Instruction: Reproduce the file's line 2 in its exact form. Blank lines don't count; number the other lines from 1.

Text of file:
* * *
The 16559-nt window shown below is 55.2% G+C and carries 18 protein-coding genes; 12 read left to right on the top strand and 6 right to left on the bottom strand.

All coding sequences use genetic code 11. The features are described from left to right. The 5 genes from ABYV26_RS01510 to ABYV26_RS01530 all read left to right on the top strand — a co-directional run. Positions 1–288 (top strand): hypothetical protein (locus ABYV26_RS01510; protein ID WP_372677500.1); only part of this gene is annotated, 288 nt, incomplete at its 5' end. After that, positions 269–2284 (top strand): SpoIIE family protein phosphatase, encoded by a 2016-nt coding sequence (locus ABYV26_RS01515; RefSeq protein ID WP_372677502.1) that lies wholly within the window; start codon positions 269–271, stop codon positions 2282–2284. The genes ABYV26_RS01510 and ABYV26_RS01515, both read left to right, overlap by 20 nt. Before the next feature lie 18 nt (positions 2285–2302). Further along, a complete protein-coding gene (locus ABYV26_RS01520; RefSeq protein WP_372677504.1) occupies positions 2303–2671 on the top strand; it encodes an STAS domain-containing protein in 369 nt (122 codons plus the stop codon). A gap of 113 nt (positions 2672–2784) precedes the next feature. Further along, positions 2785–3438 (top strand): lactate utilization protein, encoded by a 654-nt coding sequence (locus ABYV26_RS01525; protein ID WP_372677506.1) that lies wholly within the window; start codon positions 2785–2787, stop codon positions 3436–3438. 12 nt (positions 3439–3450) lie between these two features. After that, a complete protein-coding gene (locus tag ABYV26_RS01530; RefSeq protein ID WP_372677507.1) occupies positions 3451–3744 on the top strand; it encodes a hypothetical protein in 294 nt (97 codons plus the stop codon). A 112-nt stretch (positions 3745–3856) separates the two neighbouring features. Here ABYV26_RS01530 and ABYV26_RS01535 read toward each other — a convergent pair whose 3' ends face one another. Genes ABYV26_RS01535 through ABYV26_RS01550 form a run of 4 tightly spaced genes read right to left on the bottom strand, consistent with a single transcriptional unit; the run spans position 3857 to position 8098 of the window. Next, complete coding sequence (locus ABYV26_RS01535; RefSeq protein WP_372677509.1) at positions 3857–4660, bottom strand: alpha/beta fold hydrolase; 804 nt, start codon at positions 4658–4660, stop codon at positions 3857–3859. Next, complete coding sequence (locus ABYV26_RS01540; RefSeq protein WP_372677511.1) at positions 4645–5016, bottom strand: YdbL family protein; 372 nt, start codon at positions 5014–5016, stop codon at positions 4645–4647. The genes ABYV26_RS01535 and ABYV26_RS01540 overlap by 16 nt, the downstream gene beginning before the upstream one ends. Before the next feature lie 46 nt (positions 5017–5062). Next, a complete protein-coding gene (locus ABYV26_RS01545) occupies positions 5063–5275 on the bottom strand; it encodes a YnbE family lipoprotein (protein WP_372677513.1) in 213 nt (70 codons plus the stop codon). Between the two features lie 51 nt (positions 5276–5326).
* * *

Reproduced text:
All coding sequences use genetic code 11. The features are described from left to right. The 5 genes from ABYV26_RS01510 to ABYV26_RS01530 all read left to right on the top strand — a co-directional run. Positions 1–288 (top strand): hypothetical protein (locus ABYV26_RS01510; protein ID WP_372677500.1); only part of this gene is annotated, 288 nt, incomplete at its 5' end. After that, positions 269–2284 (top strand): SpoIIE family protein phosphatase, encoded by a 2016-nt coding sequence (locus ABYV26_RS01515; RefSeq protein ID WP_372677502.1) that lies wholly within the window; start codon positions 269–271, stop codon positions 2282–2284. The genes ABYV26_RS01510 and ABYV26_RS01515, both read left to right, overlap by 20 nt. Before the next feature lie 18 nt (positions 2285–2302). Further along, a complete protein-coding gene (locus ABYV26_RS01520; RefSeq protein WP_372677504.1) occupies positions 2303–2671 on the top strand; it encodes an STAS domain-containing protein in 369 nt (122 codons plus the stop codon). A gap of 113 nt (positions 2672–2784) precedes the next feature. Further along, positions 2785–3438 (top strand): lactate utilization protein, encoded by a 654-nt coding sequence (locus ABYV26_RS01525; protein ID WP_372677506.1) that lies wholly within the window; start codon positions 2785–2787, stop codon positions 3436–3438. 12 nt (positions 3439–3450) lie between these two features. After that, a complete protein-coding gene (locus tag ABYV26_RS01530; RefSeq protein ID WP_372677507.1) occupies positions 3451–3744 on the top strand; it encodes a hypothetical protein in 294 nt (97 codons plus the stop codon). A 112-nt stretch (positions 3745–3856) separates the two neighbouring features. Here ABYV26_RS01530 and ABYV26_RS01535 read toward each other — a convergent pair whose 3' ends face one another. Genes ABYV26_RS01535 through ABYV26_RS01550 form a run of 4 tightly spaced genes read right to left on the bottom strand, consistent with a single transcriptional unit; the run spans position 3857 to position 8098 of the window. Next, complete coding sequence (locus ABYV26_RS01535; RefSeq protein WP_372677509.1) at positions 3857–4660, bottom strand: alpha/beta fold hydrolase; 804 nt, start codon at positions 4658–4660, stop codon at positions 3857–3859. Next, complete coding sequence (locus ABYV26_RS01540; RefSeq protein WP_372677511.1) at positions 4645–5016, bottom strand: YdbL family protein; 372 nt, start codon at positions 5014–5016, stop codon at positions 4645–4647. The genes ABYV26_RS01535 and ABYV26_RS01540 overlap by 16 nt, the downstream gene beginning before the upstream one ends. Before the next feature lie 46 nt (positions 5017–5062). Next, a complete protein-coding gene (locus ABYV26_RS01545) occupies positions 5063–5275 on the bottom strand; it encodes a YnbE family lipoprotein (protein WP_372677513.1) in 213 nt (70 codons plus the stop codon). Between the two features lie 51 nt (positions 5276–5326).